NRA Vows To Continue Fighting Clinton Administration On Gun Action

July 7, 2008 - 7:02 PM

( - The National Rifle Association vowed Thursday to continue fighting the Clinton administration, as the administration attempts to bypass Congress in its efforts to tighten firearms restrictions.

"We're not going to rely on Congress. We're going to find other avenues," said White House Press Secretary Joe Lockhart. "It's our overall sense that this is something the American public is demanding."

Lockhart comments came after White House Chief of Staff John Podesta convened a group of administration officials to discuss gun control strategy. Wednesday's meeting at the White House included Clinton's domestic policy advisor Bruce Reed, Deputy Treasury Secretary Stuart Eizenstat, Deputy Attorney General Eric Holder, and Housing and Urban Development Secretary Andrew Cuomo.

In particular, the group focused on possible actions Clinton could take to tighten firearms restrictions: Those actions include executive orders, new federal regulations or new legislation beyond the bill that is now bottled up in Congress.

"We believe that Congress has frustrated the American public on the issue of gun safety. We have more than enough evidence that we need to take steps," Lockhart said.

Wednesday's meeting came after the Clinton administration threatened to file a federal lawsuit - on behalf of the nation's public housing authorities -- against gun manufacturers in a bid to pressure them to negotiate with cities and states over the costs of gun violence.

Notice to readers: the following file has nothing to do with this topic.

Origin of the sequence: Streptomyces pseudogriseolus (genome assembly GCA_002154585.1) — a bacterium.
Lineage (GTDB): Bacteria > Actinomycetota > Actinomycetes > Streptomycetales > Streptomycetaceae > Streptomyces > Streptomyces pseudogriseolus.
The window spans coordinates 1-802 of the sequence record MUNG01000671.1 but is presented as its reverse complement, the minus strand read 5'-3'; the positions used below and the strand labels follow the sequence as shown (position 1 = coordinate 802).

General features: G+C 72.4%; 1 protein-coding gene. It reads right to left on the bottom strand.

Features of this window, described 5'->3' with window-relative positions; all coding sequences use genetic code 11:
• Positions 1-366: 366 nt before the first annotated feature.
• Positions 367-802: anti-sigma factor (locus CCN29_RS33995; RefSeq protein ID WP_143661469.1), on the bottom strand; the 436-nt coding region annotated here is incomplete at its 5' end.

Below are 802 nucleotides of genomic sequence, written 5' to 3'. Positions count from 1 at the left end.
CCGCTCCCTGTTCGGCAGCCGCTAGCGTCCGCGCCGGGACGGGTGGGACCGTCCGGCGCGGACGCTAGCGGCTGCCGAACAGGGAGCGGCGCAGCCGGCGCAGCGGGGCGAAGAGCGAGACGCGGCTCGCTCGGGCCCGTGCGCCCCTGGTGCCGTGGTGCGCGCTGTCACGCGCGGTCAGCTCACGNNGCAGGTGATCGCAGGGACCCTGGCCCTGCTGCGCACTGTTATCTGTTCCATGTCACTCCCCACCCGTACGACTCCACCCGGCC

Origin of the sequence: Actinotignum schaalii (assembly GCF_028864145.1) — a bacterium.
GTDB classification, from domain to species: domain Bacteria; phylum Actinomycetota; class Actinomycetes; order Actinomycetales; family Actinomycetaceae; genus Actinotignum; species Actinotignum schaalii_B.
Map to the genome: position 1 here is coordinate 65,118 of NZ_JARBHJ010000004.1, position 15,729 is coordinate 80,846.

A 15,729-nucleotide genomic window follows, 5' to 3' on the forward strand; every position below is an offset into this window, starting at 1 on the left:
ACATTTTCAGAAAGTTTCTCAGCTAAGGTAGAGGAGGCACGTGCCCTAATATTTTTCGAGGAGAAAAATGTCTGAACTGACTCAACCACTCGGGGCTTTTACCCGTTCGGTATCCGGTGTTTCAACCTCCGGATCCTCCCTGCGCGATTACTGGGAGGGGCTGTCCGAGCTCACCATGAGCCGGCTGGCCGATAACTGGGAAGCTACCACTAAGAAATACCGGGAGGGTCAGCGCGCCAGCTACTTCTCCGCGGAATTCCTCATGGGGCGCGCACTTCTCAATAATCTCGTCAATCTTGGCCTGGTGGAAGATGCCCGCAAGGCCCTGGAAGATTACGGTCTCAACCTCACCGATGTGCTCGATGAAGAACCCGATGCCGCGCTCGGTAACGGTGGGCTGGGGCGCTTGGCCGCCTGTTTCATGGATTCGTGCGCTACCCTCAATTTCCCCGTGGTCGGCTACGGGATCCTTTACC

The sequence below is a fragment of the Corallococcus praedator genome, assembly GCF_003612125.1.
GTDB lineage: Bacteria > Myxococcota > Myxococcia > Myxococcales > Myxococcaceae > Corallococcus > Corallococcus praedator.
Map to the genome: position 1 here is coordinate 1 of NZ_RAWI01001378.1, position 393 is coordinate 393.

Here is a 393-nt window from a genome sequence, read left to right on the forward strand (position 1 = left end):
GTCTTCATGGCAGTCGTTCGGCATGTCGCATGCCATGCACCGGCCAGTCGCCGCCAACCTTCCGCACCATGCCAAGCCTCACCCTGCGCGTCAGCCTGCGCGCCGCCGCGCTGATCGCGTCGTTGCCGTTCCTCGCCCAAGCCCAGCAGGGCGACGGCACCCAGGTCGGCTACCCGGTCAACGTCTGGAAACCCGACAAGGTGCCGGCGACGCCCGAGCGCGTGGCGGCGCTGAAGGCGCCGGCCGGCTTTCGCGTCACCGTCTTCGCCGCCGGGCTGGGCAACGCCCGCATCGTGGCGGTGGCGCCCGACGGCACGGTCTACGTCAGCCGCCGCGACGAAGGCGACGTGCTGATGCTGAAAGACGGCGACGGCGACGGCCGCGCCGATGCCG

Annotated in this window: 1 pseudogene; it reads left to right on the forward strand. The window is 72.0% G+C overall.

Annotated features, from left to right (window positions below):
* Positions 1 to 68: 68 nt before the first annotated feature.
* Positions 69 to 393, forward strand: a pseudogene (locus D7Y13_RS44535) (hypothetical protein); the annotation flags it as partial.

The National Rifle Association is crying foul and vows to continue fighting the administration.

"This is a frightening holiday greeting from Bill Clinton and Al Gore. No lawful industry is safe. Who will they sue next, automobile makers? The distiller industry? Manufacturers of baseball bats and kitchen knives? If some deviant person misuses your lawful product, this administration will sue you, rather than hold the criminal responsible," James J. Baker, executive director of NRA's Institute for Legislative Action said in a statement.

The NRA said during the past year, fourteen states enacted legislation preventing municipalities from filing lawsuits against lawful manufacturers, and Baker predicts that more states would adopt similar legislation in the coming year.

"These suits are clearly wrong headed, most Americans agree that they're wrong, and the NRA will continue to work with Congress and state legislatures to ensure that this effort ends up in the judicial waste bin in which it belongs," Baker said.